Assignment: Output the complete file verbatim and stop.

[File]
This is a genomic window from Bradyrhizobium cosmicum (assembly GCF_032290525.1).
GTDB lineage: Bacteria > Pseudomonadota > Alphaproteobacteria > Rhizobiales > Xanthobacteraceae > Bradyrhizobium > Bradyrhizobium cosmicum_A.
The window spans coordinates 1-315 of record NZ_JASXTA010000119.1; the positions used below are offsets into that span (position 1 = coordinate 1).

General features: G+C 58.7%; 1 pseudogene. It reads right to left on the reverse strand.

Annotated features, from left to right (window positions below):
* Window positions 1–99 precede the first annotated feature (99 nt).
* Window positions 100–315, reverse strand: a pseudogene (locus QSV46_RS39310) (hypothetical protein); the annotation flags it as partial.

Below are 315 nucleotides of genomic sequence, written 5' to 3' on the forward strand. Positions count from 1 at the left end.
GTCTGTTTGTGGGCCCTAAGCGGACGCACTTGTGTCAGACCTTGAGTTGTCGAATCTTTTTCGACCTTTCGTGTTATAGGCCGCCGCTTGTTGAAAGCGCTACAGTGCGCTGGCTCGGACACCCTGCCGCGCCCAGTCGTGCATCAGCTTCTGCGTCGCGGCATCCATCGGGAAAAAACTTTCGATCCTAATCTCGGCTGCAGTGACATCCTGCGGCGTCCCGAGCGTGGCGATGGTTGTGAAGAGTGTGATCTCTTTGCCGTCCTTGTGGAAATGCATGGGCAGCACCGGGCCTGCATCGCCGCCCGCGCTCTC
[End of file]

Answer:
This is a genomic window from Bradyrhizobium cosmicum (assembly GCF_032290525.1).
GTDB lineage: Bacteria > Pseudomonadota > Alphaproteobacteria > Rhizobiales > Xanthobacteraceae > Bradyrhizobium > Bradyrhizobium cosmicum_A.
The window spans coordinates 1-315 of record NZ_JASXTA010000119.1; the positions used below are offsets into that span (position 1 = coordinate 1).

General features: G+C 58.7%; 1 pseudogene. It reads right to left on the reverse strand.

Annotated features, from left to right (window positions below):
* Window positions 1–99 precede the first annotated feature (99 nt).
* Window positions 100–315, reverse strand: a pseudogene (locus QSV46_RS39310) (hypothetical protein); the annotation flags it as partial.

Below are 315 nucleotides of genomic sequence, written 5' to 3' on the forward strand. Positions count from 1 at the left end.
GTCTGTTTGTGGGCCCTAAGCGGACGCACTTGTGTCAGACCTTGAGTTGTCGAATCTTTTTCGACCTTTCGTGTTATAGGCCGCCGCTTGTTGAAAGCGCTACAGTGCGCTGGCTCGGACACCCTGCCGCGCCCAGTCGTGCATCAGCTTCTGCGTCGCGGCATCCATCGGGAAAAAACTTTCGATCCTAATCTCGGCTGCAGTGACATCCTGCGGCGTCCCGAGCGTGGCGATGGTTGTGAAGAGTGTGATCTCTTTGCCGTCCTTGTGGAAATGCATGGGCAGCACCGGGCCTGCATCGCCGCCCGCGCTCTC